Enjoy all your local news and sports for less than 5¢ per day.

Subscribe Now

Burnet County Historical Commission seeks new members, looks ahead to projects

Burnet County Historical Commission

Burnet County Historical Commission President Rachel Bryson (left), Certified Local Government coordinator Lela Goar, and new member Amanda Seim in front of the Old Burnet County Jail, the site of one of the county’s 88 historical markers. Staff photo by Suzanne Freeman

Two new officers — but longtime members — of the Burnet County Historical Commission live on the ranches where they grew up: President Rachel Bryson in Joppa and Certified Local Government coordinator Lela Goar in the Sage-Bethel area. Amanda Seim, a new member of the group and a trained historian, has only lived in the county for about 18 months but has fallen in love with the area’s backstory. A resident of Burnet, she is also the new board president of The Falls on the Colorado Museum in Marble Falls. 

All three are excited to get started on the commission’s new projects, including writing and publishing “Burnet County History Volume III.” For that, they need more new members with a vision for the future of Burnet County’s history.

“There were well over 100 people who gathered, researched, interviewed, and wrote an unbelievable amount of information that was submitted to (author Darrell) Debo,” Bryson said of the first two volumes, which were published in 1979. “They contributed their research and stories without pay. Now, it is 44 years later and time to write volume three.” 

Debo, who died in 2019, took on the job of compiling and editing the first two volumes for $100 a month. All other work was done by volunteers. 

Volume III will upgrade family histories from 1900 to 1950, picking up where Volume II left off in 1899. Just as before, families established in Burnet County between those dates will write their own stories and submit them to be edited and included in Volume III. The first volume contains the histories of businesses, churches, and other organizations.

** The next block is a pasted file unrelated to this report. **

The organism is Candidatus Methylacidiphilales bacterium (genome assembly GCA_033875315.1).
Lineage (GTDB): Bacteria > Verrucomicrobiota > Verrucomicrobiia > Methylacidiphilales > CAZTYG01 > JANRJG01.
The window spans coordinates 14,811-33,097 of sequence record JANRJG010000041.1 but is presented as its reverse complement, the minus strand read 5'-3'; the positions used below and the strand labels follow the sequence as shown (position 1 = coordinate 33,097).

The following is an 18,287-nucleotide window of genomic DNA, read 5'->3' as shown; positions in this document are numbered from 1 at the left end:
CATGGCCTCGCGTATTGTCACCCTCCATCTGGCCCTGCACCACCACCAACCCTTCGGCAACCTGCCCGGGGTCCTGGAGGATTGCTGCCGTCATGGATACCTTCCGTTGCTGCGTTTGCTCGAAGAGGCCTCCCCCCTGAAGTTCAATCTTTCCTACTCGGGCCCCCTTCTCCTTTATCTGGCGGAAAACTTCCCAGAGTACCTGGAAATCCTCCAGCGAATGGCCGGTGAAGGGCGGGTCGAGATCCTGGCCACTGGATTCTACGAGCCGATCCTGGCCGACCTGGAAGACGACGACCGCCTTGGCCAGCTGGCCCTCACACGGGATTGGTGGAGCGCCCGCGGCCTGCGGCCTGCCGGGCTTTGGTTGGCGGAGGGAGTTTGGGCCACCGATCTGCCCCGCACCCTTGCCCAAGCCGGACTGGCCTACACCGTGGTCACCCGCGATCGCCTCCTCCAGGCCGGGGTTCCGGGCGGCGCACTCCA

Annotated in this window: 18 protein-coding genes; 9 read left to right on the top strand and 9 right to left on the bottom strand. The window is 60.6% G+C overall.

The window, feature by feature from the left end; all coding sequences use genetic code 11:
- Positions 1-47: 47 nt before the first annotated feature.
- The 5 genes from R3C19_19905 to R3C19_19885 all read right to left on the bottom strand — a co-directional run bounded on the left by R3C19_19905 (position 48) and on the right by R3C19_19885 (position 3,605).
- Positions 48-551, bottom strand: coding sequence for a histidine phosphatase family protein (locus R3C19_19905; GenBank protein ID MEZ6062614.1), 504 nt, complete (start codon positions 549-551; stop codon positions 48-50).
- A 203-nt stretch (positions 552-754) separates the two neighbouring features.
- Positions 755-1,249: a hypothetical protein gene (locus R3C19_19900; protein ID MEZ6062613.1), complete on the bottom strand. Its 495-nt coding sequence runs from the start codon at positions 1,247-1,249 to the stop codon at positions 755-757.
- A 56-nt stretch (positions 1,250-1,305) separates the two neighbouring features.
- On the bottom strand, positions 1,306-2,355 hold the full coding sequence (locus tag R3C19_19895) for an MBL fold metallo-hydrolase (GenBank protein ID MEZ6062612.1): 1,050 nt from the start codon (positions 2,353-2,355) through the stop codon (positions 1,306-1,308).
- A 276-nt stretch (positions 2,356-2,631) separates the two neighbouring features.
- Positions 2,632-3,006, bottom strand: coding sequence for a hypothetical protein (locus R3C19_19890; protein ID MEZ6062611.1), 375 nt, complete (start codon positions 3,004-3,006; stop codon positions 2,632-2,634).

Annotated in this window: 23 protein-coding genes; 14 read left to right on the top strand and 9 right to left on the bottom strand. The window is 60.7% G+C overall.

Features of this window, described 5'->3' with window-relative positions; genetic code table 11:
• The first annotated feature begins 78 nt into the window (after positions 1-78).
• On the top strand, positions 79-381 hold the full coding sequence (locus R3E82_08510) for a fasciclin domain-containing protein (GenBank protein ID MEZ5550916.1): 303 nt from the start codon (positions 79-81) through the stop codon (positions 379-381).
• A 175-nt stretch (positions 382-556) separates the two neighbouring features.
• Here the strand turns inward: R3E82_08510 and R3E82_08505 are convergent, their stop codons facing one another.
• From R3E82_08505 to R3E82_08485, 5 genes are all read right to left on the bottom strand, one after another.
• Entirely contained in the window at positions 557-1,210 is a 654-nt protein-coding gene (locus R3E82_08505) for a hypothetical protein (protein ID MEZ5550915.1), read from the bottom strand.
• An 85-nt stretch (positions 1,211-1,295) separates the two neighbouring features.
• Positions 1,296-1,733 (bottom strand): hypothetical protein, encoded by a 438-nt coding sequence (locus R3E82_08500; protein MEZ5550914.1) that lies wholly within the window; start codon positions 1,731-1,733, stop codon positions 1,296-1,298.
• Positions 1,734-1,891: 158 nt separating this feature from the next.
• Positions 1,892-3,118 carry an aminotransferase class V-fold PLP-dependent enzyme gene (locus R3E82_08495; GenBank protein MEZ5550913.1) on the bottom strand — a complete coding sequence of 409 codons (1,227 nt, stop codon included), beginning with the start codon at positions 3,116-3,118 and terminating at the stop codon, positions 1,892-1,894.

Together, at more than 350 pages each, the meticulously indexed books took 10 years to complete. Publishing money came from the Burnet County Commissioners Court, which was persuaded by Bryson’s mother, Estelle, president of the historical commission for 20 years, and Willie Mae Price, then the head librarian at the Herman Brown Free Library in Burnet.

The Burnet County Historical Commission is an arm of the county government and the Texas Historical Commission. County commissioners renew the group, along with its roster of members and new officers, every other January in odd-numbered years, including this year. 

The commission does not have an established line item in the county’s budget, so members have to go before commissioners with each new request. It does have its own fundraisers, but the money goes into the county budget, where it is set aside for the commission and dispensed by the county treasurer.

The 2021 commission roster listed 16 members compared to the 34 approved in 2017. In the past, it has had as many as 60-plus members. Bryson, Goar, and Seim hope to return to those glory days over the next two years. 

“The pandemic hit us pretty hard,” Bryson said. “Considering how fast this region is growing now, we are looking for people interested in learning about their new area to join us. We open our arms to anybody who can help us.” 

To see tangible evidence of what the historical commission has done for the community in the past, take a walk across the old iron-truss bridge in Johnson Park in Marble Falls. Members got it moved from private land when they learned it was being sold for scrap.